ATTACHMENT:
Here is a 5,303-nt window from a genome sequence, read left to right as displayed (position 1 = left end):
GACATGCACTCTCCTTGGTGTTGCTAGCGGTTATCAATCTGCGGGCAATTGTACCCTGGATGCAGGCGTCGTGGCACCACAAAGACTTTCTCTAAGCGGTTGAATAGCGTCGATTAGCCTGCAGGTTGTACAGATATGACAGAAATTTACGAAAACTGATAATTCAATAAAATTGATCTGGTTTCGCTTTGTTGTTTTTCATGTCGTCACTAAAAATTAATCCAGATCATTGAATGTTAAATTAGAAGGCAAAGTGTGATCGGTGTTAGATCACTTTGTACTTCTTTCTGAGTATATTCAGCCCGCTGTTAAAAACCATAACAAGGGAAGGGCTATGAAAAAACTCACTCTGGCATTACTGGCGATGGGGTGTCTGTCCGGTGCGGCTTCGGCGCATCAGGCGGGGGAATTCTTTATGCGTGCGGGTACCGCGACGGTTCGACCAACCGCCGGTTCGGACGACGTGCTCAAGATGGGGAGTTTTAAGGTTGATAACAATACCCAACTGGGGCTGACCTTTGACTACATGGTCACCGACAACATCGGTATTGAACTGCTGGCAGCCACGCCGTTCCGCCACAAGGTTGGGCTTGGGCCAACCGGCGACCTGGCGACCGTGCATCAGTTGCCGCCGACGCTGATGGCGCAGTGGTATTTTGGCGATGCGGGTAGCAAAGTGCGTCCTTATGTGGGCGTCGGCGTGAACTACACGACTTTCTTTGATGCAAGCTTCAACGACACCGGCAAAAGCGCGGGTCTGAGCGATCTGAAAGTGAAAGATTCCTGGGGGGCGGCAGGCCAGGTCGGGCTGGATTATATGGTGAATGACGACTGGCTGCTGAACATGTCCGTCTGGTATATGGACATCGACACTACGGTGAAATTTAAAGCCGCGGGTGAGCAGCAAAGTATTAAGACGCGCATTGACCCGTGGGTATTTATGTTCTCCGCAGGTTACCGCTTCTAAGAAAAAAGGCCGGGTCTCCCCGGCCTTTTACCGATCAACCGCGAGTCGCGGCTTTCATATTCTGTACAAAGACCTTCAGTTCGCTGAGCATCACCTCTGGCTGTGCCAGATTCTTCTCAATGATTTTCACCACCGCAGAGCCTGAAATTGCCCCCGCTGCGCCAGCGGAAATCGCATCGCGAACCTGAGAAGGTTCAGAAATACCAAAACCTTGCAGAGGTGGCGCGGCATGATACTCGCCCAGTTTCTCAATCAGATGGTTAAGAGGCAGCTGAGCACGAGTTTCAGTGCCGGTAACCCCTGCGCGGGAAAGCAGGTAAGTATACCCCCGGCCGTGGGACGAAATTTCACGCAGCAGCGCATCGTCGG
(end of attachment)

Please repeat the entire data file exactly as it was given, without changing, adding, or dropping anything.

Here is a 5,303-nt window from a genome sequence, read left to right as displayed (position 1 = left end):
GACATGCACTCTCCTTGGTGTTGCTAGCGGTTATCAATCTGCGGGCAATTGTACCCTGGATGCAGGCGTCGTGGCACCACAAAGACTTTCTCTAAGCGGTTGAATAGCGTCGATTAGCCTGCAGGTTGTACAGATATGACAGAAATTTACGAAAACTGATAATTCAATAAAATTGATCTGGTTTCGCTTTGTTGTTTTTCATGTCGTCACTAAAAATTAATCCAGATCATTGAATGTTAAATTAGAAGGCAAAGTGTGATCGGTGTTAGATCACTTTGTACTTCTTTCTGAGTATATTCAGCCCGCTGTTAAAAACCATAACAAGGGAAGGGCTATGAAAAAACTCACTCTGGCATTACTGGCGATGGGGTGTCTGTCCGGTGCGGCTTCGGCGCATCAGGCGGGGGAATTCTTTATGCGTGCGGGTACCGCGACGGTTCGACCAACCGCCGGTTCGGACGACGTGCTCAAGATGGGGAGTTTTAAGGTTGATAACAATACCCAACTGGGGCTGACCTTTGACTACATGGTCACCGACAACATCGGTATTGAACTGCTGGCAGCCACGCCGTTCCGCCACAAGGTTGGGCTTGGGCCAACCGGCGACCTGGCGACCGTGCATCAGTTGCCGCCGACGCTGATGGCGCAGTGGTATTTTGGCGATGCGGGTAGCAAAGTGCGTCCTTATGTGGGCGTCGGCGTGAACTACACGACTTTCTTTGATGCAAGCTTCAACGACACCGGCAAAAGCGCGGGTCTGAGCGATCTGAAAGTGAAAGATTCCTGGGGGGCGGCAGGCCAGGTCGGGCTGGATTATATGGTGAATGACGACTGGCTGCTGAACATGTCCGTCTGGTATATGGACATCGACACTACGGTGAAATTTAAAGCCGCGGGTGAGCAGCAAAGTATTAAGACGCGCATTGACCCGTGGGTATTTATGTTCTCCGCAGGTTACCGCTTCTAAGAAAAAAGGCCGGGTCTCCCCGGCCTTTTACCGATCAACCGCGAGTCGCGGCTTTCATATTCTGTACAAAGACCTTCAGTTCGCTGAGCATCACCTCTGGCTGTGCCAGATTCTTCTCAATGATTTTCACCACCGCAGAGCCTGAAATTGCCCCCGCTGCGCCAGCGGAAATCGCATCGCGAACCTGAGAAGGTTCAGAAATACCAAAACCTTGCAGAGGTGGCGCGGCATGATACTCGCCCAGTTTCTCAATCAGATGGTTAAGAGGCAGCTGAGCACGAGTTTCAGTGCCGGTAACCCCTGCGCGGGAAAGCAGGTAAGTATACCCCCGGCCGTGGGACGAAATTTCACGCAGCAGCGCATCGTCGG